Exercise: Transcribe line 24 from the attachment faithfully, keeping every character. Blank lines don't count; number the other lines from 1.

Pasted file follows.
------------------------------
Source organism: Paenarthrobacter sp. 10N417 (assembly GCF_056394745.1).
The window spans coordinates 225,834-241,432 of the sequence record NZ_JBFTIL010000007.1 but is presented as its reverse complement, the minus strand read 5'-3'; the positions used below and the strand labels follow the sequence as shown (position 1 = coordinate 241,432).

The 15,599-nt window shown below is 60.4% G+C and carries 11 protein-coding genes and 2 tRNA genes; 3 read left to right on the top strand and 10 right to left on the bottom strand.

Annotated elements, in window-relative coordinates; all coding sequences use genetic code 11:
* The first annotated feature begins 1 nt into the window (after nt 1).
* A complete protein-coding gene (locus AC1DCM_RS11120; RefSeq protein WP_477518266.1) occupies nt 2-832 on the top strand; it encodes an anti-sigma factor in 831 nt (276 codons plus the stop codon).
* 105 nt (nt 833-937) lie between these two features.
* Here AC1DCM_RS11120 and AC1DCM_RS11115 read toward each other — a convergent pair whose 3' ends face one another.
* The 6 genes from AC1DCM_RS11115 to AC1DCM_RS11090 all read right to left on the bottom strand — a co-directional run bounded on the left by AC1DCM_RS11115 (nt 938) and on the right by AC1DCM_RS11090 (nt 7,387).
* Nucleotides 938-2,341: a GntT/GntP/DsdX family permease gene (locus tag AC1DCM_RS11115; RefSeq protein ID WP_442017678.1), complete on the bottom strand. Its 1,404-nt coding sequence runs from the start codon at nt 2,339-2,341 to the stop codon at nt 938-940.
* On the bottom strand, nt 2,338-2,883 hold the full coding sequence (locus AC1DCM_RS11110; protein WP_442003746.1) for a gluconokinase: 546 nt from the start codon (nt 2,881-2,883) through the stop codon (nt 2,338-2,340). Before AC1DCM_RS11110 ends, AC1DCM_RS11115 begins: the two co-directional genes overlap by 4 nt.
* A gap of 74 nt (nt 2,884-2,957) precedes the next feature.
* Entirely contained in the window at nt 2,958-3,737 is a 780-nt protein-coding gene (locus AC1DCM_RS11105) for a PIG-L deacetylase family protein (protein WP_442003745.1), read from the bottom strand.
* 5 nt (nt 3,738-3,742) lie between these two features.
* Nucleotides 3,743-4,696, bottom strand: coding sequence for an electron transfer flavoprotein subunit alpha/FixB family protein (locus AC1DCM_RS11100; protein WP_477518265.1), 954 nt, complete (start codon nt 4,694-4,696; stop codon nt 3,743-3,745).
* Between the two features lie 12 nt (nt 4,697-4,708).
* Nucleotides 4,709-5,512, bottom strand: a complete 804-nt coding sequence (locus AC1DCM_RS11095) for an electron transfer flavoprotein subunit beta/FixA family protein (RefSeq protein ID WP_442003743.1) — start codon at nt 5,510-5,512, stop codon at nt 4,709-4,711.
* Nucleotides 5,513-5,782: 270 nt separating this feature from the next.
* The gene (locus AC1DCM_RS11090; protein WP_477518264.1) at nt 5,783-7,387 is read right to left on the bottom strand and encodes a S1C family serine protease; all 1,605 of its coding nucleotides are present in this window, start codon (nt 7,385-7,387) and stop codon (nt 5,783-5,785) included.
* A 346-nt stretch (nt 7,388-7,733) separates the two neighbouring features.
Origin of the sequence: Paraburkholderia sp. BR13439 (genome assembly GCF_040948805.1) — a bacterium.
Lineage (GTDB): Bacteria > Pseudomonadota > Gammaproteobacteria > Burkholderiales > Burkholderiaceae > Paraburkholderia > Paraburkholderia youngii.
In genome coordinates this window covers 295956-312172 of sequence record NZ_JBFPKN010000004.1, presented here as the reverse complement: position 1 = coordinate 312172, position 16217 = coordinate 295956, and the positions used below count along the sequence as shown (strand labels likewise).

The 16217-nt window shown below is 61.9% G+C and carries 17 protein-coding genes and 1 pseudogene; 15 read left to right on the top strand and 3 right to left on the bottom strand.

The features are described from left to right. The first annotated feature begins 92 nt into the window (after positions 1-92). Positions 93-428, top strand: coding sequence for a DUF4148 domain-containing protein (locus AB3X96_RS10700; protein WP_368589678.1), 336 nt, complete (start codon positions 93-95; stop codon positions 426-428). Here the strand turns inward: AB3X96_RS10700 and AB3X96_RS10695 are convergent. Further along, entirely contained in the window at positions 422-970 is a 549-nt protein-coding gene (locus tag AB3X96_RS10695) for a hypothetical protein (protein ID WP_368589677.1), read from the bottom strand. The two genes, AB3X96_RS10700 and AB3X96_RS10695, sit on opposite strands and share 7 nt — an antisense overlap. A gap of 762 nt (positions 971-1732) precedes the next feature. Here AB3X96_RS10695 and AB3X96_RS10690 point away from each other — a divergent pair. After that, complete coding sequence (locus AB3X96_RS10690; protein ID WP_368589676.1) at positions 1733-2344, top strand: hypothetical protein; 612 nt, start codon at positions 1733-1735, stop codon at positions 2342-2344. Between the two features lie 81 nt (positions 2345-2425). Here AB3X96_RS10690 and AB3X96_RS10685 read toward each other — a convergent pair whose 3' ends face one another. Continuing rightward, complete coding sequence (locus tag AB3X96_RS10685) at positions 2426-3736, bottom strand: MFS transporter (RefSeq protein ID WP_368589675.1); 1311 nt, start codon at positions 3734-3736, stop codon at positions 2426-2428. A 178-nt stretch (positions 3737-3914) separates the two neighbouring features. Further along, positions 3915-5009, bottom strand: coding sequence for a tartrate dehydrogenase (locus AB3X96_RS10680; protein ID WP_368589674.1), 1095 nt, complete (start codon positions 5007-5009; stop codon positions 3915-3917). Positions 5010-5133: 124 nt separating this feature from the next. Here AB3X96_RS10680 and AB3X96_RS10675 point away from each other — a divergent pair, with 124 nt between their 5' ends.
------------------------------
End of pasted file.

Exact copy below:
The 16217-nt window shown below is 61.9% G+C and carries 17 protein-coding genes and 1 pseudogene; 15 read left to right on the top strand and 3 right to left on the bottom strand.